Yes, that does mean that Victory Fund will support a Republican candidate if they fit the organization’s criteria. However, according to Parker, there are not many Republicans currently on Victory Fund’s list. 

“I think, with our 460 candidates, I think we’ve endorsed two this year out of about fifteen who applied. But we also lose some on the choice issue.” 

Important races

While all races this year are important in their own right, Parker suggested a few key races to pay attention to and support. 

Democrat Attorney General of Massachusetts Maura Healey is running for Governor of Massachusetts and if elected, would be the first openly lesbian governor in the United States. Before getting into law and politics, Healey played basketball for the Harvard Crimson and then professionally in Austria. Parker praises Healey saying, “Maura is just she’s an amazing person, a really fierce candidate. All those years of playing professional basketball. She’s a competitor.”

However, another gubernatorial race is a cause for concern for Parker. “Oregon is giving me heartburn every day.”

Oregon is currently in a three-woman race for Governor, with Victory Fund-backed Democrat and Speaker of the Oregon House of Representatives Tina Kotek running against independent Betsy Johnson and Republican Christine Drazan. Parker acknowledges that having three women in a race for governor is a milestone, but the race is tight and Johnson could split Democratic votes. “The third party, a former Democratic candidate, is acting as a spoiler, and it is a complete toss-up right now whether the Republican or the Democrat will win.” 

As for other races to keep a close eye on, Michigan Attorney General Dana Nestle is running for reelection. “Having a fierce attorney general who will stand up for women and for the LGBTQ community is important to us,” according to Parker. 

Also in Oregon, Jamie McLeod-Skinner is running for US House of Representatives, OR-5 “That’s a lean Democratic seat out there. So we’re watching that one pretty closely, too.” If she wins, McLeod-Skinner would be Oregon’s first openly lesbian member of Congress.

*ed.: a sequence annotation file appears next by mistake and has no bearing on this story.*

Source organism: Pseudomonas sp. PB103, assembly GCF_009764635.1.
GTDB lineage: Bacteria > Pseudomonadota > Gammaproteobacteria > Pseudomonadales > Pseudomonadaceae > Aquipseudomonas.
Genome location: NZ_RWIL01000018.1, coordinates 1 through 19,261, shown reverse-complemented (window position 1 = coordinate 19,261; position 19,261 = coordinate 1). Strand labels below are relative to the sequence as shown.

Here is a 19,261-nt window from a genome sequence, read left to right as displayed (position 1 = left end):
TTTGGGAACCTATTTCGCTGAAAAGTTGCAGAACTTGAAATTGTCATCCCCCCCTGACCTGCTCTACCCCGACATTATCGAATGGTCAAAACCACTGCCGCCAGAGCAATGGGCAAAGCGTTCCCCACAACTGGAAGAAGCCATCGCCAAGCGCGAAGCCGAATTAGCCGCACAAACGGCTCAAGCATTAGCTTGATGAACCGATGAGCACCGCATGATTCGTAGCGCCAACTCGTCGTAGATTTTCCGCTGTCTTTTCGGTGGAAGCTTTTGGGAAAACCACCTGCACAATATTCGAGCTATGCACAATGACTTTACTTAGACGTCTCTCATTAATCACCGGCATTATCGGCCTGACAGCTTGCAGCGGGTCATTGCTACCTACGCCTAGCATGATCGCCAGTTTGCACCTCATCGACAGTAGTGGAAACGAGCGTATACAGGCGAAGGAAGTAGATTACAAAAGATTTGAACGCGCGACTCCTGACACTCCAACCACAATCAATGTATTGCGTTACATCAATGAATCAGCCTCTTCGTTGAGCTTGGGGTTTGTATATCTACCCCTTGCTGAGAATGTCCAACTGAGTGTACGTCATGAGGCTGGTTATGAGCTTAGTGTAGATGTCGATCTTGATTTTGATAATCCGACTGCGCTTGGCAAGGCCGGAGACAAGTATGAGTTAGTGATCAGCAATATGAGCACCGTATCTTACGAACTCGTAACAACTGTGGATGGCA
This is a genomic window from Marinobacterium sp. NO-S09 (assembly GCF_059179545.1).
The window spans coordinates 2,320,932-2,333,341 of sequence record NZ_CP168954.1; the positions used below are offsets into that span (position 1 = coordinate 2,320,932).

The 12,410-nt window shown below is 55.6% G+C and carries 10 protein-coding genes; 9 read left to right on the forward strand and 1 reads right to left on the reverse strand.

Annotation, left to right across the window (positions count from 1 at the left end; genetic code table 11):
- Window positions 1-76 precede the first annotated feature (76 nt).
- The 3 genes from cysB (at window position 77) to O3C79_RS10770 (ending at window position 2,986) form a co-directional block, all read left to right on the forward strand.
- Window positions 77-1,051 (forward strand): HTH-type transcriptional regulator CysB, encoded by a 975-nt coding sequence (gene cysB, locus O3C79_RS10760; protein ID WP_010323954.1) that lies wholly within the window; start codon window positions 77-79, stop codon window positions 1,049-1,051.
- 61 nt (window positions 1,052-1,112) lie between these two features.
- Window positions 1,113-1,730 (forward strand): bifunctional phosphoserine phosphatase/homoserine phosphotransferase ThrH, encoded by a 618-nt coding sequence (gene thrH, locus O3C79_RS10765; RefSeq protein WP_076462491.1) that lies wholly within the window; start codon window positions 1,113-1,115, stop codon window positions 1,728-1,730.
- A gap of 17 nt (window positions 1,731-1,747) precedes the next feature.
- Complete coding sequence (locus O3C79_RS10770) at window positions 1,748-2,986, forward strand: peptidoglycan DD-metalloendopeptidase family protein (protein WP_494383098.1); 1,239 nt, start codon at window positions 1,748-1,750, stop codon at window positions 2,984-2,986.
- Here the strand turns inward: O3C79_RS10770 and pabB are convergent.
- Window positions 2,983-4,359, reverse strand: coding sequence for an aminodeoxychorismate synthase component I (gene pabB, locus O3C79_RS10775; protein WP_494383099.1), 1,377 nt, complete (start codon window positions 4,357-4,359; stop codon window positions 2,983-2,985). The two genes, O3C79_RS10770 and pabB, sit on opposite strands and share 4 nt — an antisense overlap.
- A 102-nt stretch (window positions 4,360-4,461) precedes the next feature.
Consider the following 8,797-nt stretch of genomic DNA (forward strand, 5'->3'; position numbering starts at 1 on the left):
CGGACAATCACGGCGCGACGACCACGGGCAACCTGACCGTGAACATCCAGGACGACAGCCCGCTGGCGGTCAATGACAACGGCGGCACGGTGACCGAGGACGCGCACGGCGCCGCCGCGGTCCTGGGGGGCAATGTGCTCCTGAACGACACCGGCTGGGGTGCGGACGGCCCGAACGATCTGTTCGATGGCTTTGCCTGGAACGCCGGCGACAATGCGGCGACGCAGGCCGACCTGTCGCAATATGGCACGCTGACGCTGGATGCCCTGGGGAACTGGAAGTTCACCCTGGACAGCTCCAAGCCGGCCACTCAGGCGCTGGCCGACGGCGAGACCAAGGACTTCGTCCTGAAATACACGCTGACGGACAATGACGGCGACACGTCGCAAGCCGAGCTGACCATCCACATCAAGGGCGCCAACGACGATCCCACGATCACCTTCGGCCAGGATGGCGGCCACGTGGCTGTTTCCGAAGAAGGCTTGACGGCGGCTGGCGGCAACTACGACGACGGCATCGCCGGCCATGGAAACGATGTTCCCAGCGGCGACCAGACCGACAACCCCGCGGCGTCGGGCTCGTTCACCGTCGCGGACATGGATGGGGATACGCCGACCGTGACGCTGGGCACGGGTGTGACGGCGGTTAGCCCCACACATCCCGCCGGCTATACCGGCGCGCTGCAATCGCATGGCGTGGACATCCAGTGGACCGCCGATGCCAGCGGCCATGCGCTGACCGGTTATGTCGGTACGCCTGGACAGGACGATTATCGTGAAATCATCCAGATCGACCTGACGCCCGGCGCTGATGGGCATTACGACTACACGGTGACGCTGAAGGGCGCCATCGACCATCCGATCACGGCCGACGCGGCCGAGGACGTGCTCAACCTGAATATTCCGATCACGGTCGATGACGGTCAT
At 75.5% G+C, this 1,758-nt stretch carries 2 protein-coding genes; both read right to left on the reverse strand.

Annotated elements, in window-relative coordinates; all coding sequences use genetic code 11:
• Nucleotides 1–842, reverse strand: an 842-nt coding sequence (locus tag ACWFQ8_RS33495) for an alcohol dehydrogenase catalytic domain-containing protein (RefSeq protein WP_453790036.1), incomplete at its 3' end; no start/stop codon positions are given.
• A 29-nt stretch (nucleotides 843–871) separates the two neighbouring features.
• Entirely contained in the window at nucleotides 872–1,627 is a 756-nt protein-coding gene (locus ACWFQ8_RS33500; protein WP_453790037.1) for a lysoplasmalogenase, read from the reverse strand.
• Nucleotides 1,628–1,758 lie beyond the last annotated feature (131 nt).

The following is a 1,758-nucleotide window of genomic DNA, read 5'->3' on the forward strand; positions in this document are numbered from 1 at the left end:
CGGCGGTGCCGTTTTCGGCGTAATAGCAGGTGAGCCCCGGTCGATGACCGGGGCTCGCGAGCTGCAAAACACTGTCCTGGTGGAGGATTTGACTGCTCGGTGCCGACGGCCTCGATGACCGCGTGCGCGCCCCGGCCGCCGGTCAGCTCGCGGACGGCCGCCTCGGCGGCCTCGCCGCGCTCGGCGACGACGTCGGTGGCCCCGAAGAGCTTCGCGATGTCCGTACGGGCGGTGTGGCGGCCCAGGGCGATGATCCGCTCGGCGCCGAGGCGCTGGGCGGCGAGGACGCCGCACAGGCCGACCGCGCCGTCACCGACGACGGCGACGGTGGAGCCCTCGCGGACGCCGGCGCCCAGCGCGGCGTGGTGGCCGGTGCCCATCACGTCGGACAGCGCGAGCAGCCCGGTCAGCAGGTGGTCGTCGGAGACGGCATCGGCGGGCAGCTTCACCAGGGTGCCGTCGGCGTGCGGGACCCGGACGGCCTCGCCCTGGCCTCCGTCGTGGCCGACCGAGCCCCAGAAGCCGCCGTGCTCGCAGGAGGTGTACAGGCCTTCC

In Arizona, Democrat Kris Mayes is running for Attorney General in what Parker considers a “very important” race against Republican and 2020 election denier Abe Hamadeh. 

“In a good campaign, no one works harder than the candidate.” 

Mayor Annise Parker

How to get involved  

Considering getting into politics? News is Out asked Parker for her advice for those considering running for election. For Parker, getting involved in someone else’s campaign should be the first step. 

“Find a campaign to kind of observe and learn the ropes and volunteer in,” she says. “Then go to a training. In a good campaign, no one works harder than the candidate.” 

Getting involved in the community is also an essential part of running for any office. “It doesn’t have to be political, but it has to be. People want to know that you are that you’re connected that it’s not just about you.”

When it comes to raising money for a first-time campaign, Parker cautions against self-funding. Self-funded candidates overall do not have good track records in elections. “And why is that? It’s because no one invests in them.” Parker likens it to a horse race. “So, if you go to the racetrack, and you know you put a two-dollar bet on a horse. You’re gonna cheer just as loud as the owner when the horse wins because you made it an investment.” 

Finally, Parker also recommends taking one of Victory Institute’s candidate and campaign trainings which are available throughout the year and in different cities across the country. 

Resources for Election 2022

Make sure you are registered to vote in your district in order to cast your ballots. Visit usa.gov/register-to-vote or check your state’s registration instructions or learn more and find your polling location. Elections will be held Tuesday, Nov. 8. 

Learn about all the candidates Victory Fund supports and the key elections in your area. You can search by location, office level, party affiliation and more.  

Dana Piccoli

Editor of News is Out